In 2007 the doorbell rang while he was in the midst of wiring a light socket over the shower. Returning from the pointless distraction, he unwittingly missed a loose end. Later, the way freak accidents happen, his wife and daughter ran squealing to the shower. Making it a competition tricked the lassie into wanting to get in. They grabbed the hose simultaneously; the current reinforced their grips indefinitely. Their shrieking sounded like part of the game. For a wee while.

These bells are not imperatives.



Filed under: Shorts — Tags: , , , , , , , — Teepwriter @ 15:36

When did I swallow the poison apple?

It’s in my middle, where food should be, blocking me.

I know why my eyes are dry and stung. I heard the pat, pat on my bed.

I like to watch the others through the window: a little girl so joyful in her young body that she drops into lunge poses, over and over, for sheer pleasure of sensation.
A little girl lost, bewildered in a moment. Her bubble of rapture with watching us popped, she turned for the security of parent but it had gone. A whirl of panic. I see both, but their sight line is broken.
The older boy denying his interest for a game of supremacy.
The adults staring but not seeing.
I see this play out over and over. It’s exhausting but it’s escape.

I don’t like to look across to the other windows beyond: others like me stare back.

My parent touches me; it’s time to move: the watchers are bringing food.

When did I swallow the poison apple?



Rose was definitely going to visit the artist. She’d looked forward to it for weeks, imagining dainty daubings and overwrought ironwork. She also expected opportunities to finger the works while no-one was looking. If she was lucky there’d be a chunky collage to rasp her tongue over. It would be a clean, clear venue with no distractions from the intended focus. It wasn’t.

The approach road wound and bumped, feinted through a copse then hugged an eight foot stone wall. It swilled through a farm yard then dodged a bonfire. She bounced down a ravine, between crumbled wall sections and finally lost interest at a ford. She left her car, the river flushing the front wheel arches.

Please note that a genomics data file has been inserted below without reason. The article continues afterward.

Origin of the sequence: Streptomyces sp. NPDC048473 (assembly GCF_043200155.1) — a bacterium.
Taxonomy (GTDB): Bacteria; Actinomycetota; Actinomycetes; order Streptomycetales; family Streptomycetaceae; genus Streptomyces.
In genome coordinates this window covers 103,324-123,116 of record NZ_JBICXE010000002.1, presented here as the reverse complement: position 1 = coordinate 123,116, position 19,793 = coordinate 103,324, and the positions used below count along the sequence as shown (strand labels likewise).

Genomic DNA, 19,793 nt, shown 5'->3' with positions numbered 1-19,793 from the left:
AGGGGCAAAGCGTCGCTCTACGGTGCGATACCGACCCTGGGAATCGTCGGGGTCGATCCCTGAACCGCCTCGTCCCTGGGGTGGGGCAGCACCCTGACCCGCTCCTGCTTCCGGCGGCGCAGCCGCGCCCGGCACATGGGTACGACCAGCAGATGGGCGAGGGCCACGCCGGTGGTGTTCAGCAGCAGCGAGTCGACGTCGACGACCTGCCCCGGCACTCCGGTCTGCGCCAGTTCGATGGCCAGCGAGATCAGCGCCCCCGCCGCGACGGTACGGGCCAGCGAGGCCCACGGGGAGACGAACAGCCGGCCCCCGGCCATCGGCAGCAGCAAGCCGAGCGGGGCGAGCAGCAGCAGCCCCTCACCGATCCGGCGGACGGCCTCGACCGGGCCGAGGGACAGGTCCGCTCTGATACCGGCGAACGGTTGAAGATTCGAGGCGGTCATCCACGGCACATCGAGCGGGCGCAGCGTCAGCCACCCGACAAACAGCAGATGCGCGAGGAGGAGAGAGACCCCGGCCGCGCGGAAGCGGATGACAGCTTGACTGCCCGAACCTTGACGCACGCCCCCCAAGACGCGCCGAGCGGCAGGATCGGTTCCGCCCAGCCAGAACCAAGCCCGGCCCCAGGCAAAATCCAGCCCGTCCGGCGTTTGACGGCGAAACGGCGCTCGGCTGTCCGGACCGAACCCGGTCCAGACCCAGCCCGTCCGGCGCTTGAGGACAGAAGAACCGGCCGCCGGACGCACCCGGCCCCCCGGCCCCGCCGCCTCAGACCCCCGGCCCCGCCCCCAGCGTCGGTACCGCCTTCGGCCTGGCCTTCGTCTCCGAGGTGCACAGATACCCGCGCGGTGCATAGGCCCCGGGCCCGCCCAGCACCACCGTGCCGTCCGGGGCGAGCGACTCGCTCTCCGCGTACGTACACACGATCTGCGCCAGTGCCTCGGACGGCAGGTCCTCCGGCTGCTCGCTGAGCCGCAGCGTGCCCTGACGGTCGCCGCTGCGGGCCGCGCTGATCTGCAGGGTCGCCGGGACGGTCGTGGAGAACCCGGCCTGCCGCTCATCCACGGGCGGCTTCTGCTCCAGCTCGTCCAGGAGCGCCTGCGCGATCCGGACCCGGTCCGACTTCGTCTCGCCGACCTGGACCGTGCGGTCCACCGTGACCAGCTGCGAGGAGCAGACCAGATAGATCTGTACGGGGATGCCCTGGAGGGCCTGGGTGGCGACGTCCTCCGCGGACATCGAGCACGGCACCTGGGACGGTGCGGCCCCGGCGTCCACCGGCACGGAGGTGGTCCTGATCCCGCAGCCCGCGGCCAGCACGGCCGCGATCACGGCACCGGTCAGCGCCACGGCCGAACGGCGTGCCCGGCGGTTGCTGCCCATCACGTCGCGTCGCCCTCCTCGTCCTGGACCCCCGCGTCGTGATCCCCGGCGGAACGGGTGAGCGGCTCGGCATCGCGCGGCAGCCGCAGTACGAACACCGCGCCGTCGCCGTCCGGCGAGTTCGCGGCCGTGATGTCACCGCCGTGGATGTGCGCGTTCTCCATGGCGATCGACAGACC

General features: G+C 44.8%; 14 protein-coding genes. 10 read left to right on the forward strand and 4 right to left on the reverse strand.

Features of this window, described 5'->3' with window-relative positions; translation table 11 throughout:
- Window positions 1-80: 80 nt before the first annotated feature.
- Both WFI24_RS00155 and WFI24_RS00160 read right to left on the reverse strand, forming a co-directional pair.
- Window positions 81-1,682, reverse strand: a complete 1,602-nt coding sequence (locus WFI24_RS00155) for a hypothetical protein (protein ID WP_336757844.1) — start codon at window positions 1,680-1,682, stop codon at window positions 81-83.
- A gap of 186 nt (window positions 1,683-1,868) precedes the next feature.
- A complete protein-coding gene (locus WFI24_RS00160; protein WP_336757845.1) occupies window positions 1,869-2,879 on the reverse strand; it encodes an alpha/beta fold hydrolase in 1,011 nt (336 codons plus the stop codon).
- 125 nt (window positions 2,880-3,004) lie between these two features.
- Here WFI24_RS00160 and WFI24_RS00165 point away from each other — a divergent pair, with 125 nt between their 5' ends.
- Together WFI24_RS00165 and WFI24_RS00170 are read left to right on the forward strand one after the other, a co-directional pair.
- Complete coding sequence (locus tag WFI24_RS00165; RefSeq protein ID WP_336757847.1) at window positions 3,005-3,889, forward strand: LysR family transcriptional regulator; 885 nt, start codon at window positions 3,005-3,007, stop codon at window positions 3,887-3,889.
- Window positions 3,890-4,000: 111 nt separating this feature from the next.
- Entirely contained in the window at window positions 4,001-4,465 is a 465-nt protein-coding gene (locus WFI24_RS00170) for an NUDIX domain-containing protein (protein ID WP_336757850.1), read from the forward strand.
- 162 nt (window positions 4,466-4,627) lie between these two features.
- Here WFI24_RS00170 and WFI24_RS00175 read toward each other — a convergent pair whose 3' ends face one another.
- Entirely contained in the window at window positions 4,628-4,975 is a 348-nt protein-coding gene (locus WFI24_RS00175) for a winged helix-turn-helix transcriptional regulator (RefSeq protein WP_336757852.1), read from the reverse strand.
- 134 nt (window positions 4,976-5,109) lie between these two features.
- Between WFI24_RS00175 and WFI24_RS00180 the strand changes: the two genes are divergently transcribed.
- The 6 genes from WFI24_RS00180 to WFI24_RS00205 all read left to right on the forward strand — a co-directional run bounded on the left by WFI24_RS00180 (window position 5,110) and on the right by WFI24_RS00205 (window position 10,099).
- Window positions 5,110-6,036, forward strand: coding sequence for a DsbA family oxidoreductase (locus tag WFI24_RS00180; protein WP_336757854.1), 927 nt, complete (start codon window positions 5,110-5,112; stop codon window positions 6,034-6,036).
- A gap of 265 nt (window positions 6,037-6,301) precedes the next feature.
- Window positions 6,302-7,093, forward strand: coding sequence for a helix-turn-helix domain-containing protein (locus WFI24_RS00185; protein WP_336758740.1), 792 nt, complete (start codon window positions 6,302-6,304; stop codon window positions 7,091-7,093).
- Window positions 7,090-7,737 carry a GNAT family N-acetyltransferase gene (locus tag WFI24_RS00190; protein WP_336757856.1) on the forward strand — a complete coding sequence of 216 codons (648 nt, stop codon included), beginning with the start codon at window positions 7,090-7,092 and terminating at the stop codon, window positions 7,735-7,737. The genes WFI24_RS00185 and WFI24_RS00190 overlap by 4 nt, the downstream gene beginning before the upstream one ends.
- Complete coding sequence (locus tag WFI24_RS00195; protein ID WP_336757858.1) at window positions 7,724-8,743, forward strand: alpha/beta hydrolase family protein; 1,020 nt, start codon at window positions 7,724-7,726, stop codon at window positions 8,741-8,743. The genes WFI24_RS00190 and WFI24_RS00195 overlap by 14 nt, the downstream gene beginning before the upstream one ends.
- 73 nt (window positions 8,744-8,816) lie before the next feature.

Rose stumbled into long grass and willows. Her feet plodded away without conscious direction. A heavenly scent, like meadowsweet or hedge-parsley drew her on. This was pleasant. She happened upon a parting in the grass, followed it. On one side red-currants evolved, on the other: blueberries. She wavered, unable to resist the choice, without any hunger. Red or blue?

Blue. Tart and floral and juicy.

The path ended at a square cottage: chunks of masonry eroded by weather, weeds and claw marks. She poked her face in the kitchen door and sucked in the mildew. She picked at flaking formica. A slate clattered down the roof, silently fell, smashed.

The garden was wilderness. Rampaging potatoes, beans, and grass, grass, grass. Under a strangled sycamore, a deck chair rotted, subsiding into the froth of fronds. Willowherb and raspberry canes wove through its frame. Rose strode to it, barely inspected it, planked down. Dust and beetles burst forth then settled. The whole place had reached full flourish and was poised to settle back into the cycling earth. It felt heavy.

The sun burned across its arc, reaching the tree tops that marked the extent of relinquished cultivation. Rose sat, settled, and saw.

A man interrupts the idyll, swaying from the sun-toasted trees. Her eyes dart to his approach but otherwise she remains inanimate among the ecology. Perhaps if I stay perfectly still he won’t see me and ruin this.

At the furthest straying vine the man halts, staring right at her. Damn. I should say something to put him off.
“Where the fuck have you been?”
“Looking under every fucking stone for you.”
She can’t help herself chuckling. He resumes his approach. She tenses but refuses to turn to watch him. As he passes her, he insists.
“Oh, no, don’t get up.”
“You’re making tea?”